For infants weighing <1500g there were 8 cases of late onset sepsis in the 40 VLBW infants receiving lactoferrin and 15 in those receiving placebo, a 46% reduction in sepsis. After adjustment for birth weight category the RR for late onset sepsis was 0.577 (95% CI 0.3-1.07). In the Cox model, birth weight was the only significant risk factor. No effect of lactoferrin was seen on the hazard ratio of late onset sepsis after adjustment for birth weight (0.507 (95% CI 0.249-1.034)).

The authors noted that many infections occurred early, postulating that lactoferrin receipt would take longer to establish an effect and so a further analysis, using lactoferrin exposure time was done, and this did reach significance (P=0.03) with the hazard ratio 95% CI limits being between 0.0003 and 0.665, but no point estimate is given.

There were no significant differences in secondary outcomes and no established risks related to lactoferrrin are reported.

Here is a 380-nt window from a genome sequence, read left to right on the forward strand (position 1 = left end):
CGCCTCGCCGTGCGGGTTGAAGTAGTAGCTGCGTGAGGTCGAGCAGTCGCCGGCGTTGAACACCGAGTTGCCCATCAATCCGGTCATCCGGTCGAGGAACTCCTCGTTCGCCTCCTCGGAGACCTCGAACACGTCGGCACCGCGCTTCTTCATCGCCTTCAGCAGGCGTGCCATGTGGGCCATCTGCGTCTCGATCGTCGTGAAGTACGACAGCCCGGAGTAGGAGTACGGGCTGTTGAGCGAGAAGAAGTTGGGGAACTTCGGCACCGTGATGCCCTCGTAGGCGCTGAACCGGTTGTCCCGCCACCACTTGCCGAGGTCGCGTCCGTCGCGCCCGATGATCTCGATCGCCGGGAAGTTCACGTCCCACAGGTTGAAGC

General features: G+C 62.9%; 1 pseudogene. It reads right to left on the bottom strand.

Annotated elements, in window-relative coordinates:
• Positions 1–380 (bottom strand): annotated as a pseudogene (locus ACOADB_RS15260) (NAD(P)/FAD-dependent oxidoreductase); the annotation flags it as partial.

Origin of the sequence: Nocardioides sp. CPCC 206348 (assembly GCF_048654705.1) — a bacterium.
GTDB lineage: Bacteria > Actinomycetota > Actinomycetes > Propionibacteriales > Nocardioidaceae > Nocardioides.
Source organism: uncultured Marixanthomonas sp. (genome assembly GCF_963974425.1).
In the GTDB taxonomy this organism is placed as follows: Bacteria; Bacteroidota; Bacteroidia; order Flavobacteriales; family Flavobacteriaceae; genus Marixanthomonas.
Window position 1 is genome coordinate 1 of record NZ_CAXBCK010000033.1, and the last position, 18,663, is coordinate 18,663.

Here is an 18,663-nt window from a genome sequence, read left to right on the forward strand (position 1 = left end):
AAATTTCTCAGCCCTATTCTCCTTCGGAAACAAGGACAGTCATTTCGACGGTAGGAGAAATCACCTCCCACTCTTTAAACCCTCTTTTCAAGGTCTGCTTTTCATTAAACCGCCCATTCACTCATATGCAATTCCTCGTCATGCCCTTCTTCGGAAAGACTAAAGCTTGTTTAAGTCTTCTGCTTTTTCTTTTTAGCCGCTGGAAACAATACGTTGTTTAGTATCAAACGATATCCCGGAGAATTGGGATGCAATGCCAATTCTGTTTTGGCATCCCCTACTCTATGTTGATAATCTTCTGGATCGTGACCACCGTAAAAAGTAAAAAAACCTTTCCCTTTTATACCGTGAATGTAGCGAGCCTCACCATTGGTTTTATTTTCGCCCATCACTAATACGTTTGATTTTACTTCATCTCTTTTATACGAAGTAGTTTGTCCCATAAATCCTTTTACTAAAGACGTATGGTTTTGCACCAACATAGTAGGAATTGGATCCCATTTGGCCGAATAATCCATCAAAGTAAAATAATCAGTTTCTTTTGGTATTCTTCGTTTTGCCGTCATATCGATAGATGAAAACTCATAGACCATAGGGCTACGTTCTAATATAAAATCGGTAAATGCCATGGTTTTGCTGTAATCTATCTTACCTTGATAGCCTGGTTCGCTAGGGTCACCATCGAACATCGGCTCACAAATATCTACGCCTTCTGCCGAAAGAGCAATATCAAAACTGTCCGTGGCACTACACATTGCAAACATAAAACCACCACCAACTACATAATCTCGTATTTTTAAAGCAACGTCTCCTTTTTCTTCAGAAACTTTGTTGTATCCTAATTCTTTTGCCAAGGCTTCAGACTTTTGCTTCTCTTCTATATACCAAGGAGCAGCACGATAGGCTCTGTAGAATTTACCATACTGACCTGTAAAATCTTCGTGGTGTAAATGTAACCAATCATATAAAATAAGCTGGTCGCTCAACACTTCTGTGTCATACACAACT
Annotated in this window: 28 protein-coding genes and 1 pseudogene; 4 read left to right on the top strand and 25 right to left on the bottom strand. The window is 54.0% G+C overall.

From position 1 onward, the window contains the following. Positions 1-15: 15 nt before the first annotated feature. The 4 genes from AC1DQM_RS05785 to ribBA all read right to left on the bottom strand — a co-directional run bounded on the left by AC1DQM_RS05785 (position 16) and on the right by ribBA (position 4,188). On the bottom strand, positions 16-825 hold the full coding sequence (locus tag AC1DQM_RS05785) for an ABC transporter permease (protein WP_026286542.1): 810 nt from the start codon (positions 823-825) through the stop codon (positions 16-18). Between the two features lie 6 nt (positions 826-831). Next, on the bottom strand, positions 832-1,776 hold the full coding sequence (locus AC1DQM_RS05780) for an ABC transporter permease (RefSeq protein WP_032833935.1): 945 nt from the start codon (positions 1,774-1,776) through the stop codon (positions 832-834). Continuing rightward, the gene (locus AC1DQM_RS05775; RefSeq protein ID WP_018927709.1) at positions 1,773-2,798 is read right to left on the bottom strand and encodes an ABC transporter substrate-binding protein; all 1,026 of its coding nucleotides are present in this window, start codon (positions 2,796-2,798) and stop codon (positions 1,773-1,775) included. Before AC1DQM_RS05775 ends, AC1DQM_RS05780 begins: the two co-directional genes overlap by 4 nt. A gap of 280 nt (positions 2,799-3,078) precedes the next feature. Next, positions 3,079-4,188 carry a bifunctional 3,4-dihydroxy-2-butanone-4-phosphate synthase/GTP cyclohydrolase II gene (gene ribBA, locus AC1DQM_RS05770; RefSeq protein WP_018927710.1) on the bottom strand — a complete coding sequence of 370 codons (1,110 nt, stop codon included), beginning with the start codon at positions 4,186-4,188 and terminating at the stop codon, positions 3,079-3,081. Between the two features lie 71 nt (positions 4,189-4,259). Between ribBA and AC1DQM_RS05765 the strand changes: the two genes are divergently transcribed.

The authors conclude that they did not demonstrate a statistically significant effect of lactoferrin on the rate of first late onset sepsis episodes in infants with a birth weight less than 2500g. The authors also suggest that the hazard ratio implies an effect may be seen with a larger sample size as does the exposure time analysis.


Late-onset sepsis is an important problem for neonatologists in all care settings. In the poor resourced countries this is an enormous problem.1 In the developed world as survival of the most immature infants has improved, the incidence of late onset sepsis has increased,2 and remains an important cause of mortality and morbidity in survivors.3 In recent years, the neonatal community has made significant efforts to reduce the burden of LOS. These efforts have included breast feeding initiatives, long line associated care bundles,4 use of probiotics,5 and feed strategies for at risk infants, including comparing delayed initiation of feeds with early initiation of feeds in neonates with abnormal dopplers as done in the completed ADEPT study.6 Furthermore, large feeding trials are in progress to assess LOS as a key outcome measure (the SIFT Trial: comparing two rates of feed increases).7